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Some time ago I developed a small project for use in unit testing scenario's and published it on Codeplex. Back then I choose the GPL license but I didn't really understand it. Today I changed it to MIT, because it's a much simpler license that I can understand.

I like to be recognized as the copyright holder, but I want everybody to be able to use the library without worrying about license issues. I think MIT covers both, but not 100% sure. 'Virality' is not an issue for this project.

Would this license (MIT) in any way prevent a person to use my library for the unit testing of a closed-source commercial or private project? In this regard, is my recent change to MIT a change for the better?

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3 Answers

up vote 5 down vote accepted

The MIT license is essentially a "do whatever you want with this software, just don't blame me if something goes wrong" license. It's quite liberal. So if you don't care how your library is being used (or abused) and just want to be recognized as its author, then go with the MIT license.

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Well, I didn't exactly mean that, was more asking for a reference that supports the "do whatever you want with this software, just don't blame me if something goes wrong" claim. But I guess the licence is short enough, so that works too. –  Yannis Rizos Jan 18 '12 at 22:07
    
Right, so MIT has 3 paragraphs. The first paragraph says (using your words) "do whatever you want with this software" and meets my requirement: everyone should be able to use this software. The second paragraph takes care of my wish to be recognized as the author. And the third paragraph says (again, in your words) "just don't blame me if something goes wrong", which I myself hadn't thought of yet. Is a disclaimer like that (NO WARRANTIES) common in OSI licenses? Because that would mean it doesn't make a big difference for my choice and I would go with MIT in this case. –  michielvoo Jan 19 '12 at 7:17
    
I think it's pretty common. It's there to cover your ass if your software accidentally messes something up. –  Bernard Jan 19 '12 at 13:15
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If i understand what happens regarding two licenses that you defined at two different points? the answer is:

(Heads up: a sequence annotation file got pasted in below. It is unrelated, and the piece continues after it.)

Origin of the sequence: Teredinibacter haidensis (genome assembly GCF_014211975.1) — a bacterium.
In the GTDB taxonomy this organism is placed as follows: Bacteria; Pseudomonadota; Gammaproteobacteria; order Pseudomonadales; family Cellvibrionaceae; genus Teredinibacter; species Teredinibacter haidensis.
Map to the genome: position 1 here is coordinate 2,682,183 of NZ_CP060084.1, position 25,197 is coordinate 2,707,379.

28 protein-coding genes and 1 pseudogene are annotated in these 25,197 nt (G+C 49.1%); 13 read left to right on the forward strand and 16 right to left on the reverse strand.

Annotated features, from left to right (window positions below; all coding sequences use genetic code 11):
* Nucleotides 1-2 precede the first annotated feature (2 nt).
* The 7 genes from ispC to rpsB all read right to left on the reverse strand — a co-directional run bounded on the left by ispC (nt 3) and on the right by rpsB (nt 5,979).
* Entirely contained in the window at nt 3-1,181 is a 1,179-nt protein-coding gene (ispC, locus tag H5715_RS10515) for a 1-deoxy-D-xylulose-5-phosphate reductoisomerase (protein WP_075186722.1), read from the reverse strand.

The simplest approach will be:

You should keep the original license of earlier release. For the next release you can release with MIT license.

Alternatively, you can re-release the same software with what is called Dual license. You can refer to this discussion which explains some good parts of it: MIT vs. BSD vs. Dual License

There is another thing i want you to clarify: Why do you want to change from GPL from MIT? Only advantage i see is that MIT will allow redistribution under commercial easily. But i would rather want that if people use my work - their derived work may well be open. If in case, there is a friend of mine whom i want to give for commercial purpose - i can always make specific distribution under MIT (because i am the copyright holder).

So my general advise to you is :

Keep GPL license for the mass who can directly download. If you need to give special rights to people - replace the license file and distribute to them personally.

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The answer to your question is right there in your license:

Permission is hereby granted, ... to use, copy, modify, merge, publish, distribute, sublicense, and/or sell copies of the Software, and to permit persons to whom the Software is furnished to do so, subject to the following conditions:

The above copyright notice and this permission notice shall be included in all copies or substantial portions of the Software.

...

So no, you have pretty much assigned the right for anyone to do as they please with your code, as long as they attribute you.

A great resource for determining which license is the right license for you is the very comprehensive, interactive license differentiator, from Oxford Universities OSS Watch.

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